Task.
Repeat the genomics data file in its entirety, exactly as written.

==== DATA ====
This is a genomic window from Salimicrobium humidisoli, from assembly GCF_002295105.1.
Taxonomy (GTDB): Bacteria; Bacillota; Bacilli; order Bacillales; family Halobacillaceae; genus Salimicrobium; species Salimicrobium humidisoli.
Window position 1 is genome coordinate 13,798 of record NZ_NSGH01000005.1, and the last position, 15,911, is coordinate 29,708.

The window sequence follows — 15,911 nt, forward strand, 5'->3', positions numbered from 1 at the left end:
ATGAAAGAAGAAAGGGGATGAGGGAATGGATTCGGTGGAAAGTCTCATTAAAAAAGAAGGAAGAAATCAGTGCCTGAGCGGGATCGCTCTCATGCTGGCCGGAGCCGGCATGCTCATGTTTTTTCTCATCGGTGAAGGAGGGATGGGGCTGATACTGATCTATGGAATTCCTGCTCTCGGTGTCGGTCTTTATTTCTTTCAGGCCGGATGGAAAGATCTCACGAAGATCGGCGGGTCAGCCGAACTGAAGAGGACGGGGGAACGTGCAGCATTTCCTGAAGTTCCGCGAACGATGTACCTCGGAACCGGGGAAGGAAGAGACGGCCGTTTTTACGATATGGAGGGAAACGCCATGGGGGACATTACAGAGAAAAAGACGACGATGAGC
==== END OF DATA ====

This is a genomic window from Salimicrobium humidisoli, from assembly GCF_002295105.1.
Taxonomy (GTDB): Bacteria; Bacillota; Bacilli; order Bacillales; family Halobacillaceae; genus Salimicrobium; species Salimicrobium humidisoli.
Window position 1 is genome coordinate 13,798 of record NZ_NSGH01000005.1, and the last position, 15,911, is coordinate 29,708.

The window sequence follows — 15,911 nt, forward strand, 5'->3', positions numbered from 1 at the left end:
ATGAAAGAAGAAAGGGGATGAGGGAATGGATTCGGTGGAAAGTCTCATTAAAAAAGAAGGAAGAAATCAGTGCCTGAGCGGGATCGCTCTCATGCTGGCCGGAGCCGGCATGCTCATGTTTTTTCTCATCGGTGAAGGAGGGATGGGGCTGATACTGATCTATGGAATTCCTGCTCTCGGTGTCGGTCTTTATTTCTTTCAGGCCGGATGGAAAGATCTCACGAAGATCGGCGGGTCAGCCGAACTGAAGAGGACGGGGGAACGTGCAGCATTTCCTGAAGTTCCGCGAACGATGTACCTCGGAACCGGGGAAGGAAGAGACGGCCGTTTTTACGATATGGAGGGAAACGCCATGGGGGACATTACAGAGAAAAAGACGACGATGAGC